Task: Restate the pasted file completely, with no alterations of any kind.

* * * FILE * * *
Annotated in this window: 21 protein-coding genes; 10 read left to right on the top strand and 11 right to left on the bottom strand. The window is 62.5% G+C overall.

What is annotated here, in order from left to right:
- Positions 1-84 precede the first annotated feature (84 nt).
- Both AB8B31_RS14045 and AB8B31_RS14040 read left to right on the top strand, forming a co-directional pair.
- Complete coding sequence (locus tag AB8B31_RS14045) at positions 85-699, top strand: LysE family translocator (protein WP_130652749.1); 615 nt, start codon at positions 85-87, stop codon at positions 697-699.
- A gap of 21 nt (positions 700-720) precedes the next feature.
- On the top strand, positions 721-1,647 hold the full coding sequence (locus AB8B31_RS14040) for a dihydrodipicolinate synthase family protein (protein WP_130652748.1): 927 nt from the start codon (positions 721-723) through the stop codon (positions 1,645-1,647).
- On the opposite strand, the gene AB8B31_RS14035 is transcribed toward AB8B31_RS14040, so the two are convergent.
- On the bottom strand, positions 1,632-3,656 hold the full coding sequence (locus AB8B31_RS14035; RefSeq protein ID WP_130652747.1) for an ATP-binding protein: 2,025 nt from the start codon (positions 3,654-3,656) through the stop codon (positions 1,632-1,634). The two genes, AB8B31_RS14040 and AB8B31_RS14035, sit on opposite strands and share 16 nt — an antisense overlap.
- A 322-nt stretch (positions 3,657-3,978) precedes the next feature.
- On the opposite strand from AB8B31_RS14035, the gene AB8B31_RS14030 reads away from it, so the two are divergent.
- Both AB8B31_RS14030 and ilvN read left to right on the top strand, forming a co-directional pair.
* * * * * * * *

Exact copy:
Annotated in this window: 21 protein-coding genes; 10 read left to right on the top strand and 11 right to left on the bottom strand. The window is 62.5% G+C overall.

What is annotated here, in order from left to right:
- Positions 1-84 precede the first annotated feature (84 nt).
- Both AB8B31_RS14045 and AB8B31_RS14040 read left to right on the top strand, forming a co-directional pair.
- Complete coding sequence (locus tag AB8B31_RS14045) at positions 85-699, top strand: LysE family translocator (protein WP_130652749.1); 615 nt, start codon at positions 85-87, stop codon at positions 697-699.
- A gap of 21 nt (positions 700-720) precedes the next feature.
- On the top strand, positions 721-1,647 hold the full coding sequence (locus AB8B31_RS14040) for a dihydrodipicolinate synthase family protein (protein WP_130652748.1): 927 nt from the start codon (positions 721-723) through the stop codon (positions 1,645-1,647).
- On the opposite strand, the gene AB8B31_RS14035 is transcribed toward AB8B31_RS14040, so the two are convergent.
- On the bottom strand, positions 1,632-3,656 hold the full coding sequence (locus AB8B31_RS14035; RefSeq protein ID WP_130652747.1) for an ATP-binding protein: 2,025 nt from the start codon (positions 3,654-3,656) through the stop codon (positions 1,632-1,634). The two genes, AB8B31_RS14040 and AB8B31_RS14035, sit on opposite strands and share 16 nt — an antisense overlap.
- A 322-nt stretch (positions 3,657-3,978) precedes the next feature.
- On the opposite strand from AB8B31_RS14035, the gene AB8B31_RS14030 reads away from it, so the two are divergent.
- Both AB8B31_RS14030 and ilvN read left to right on the top strand, forming a co-directional pair.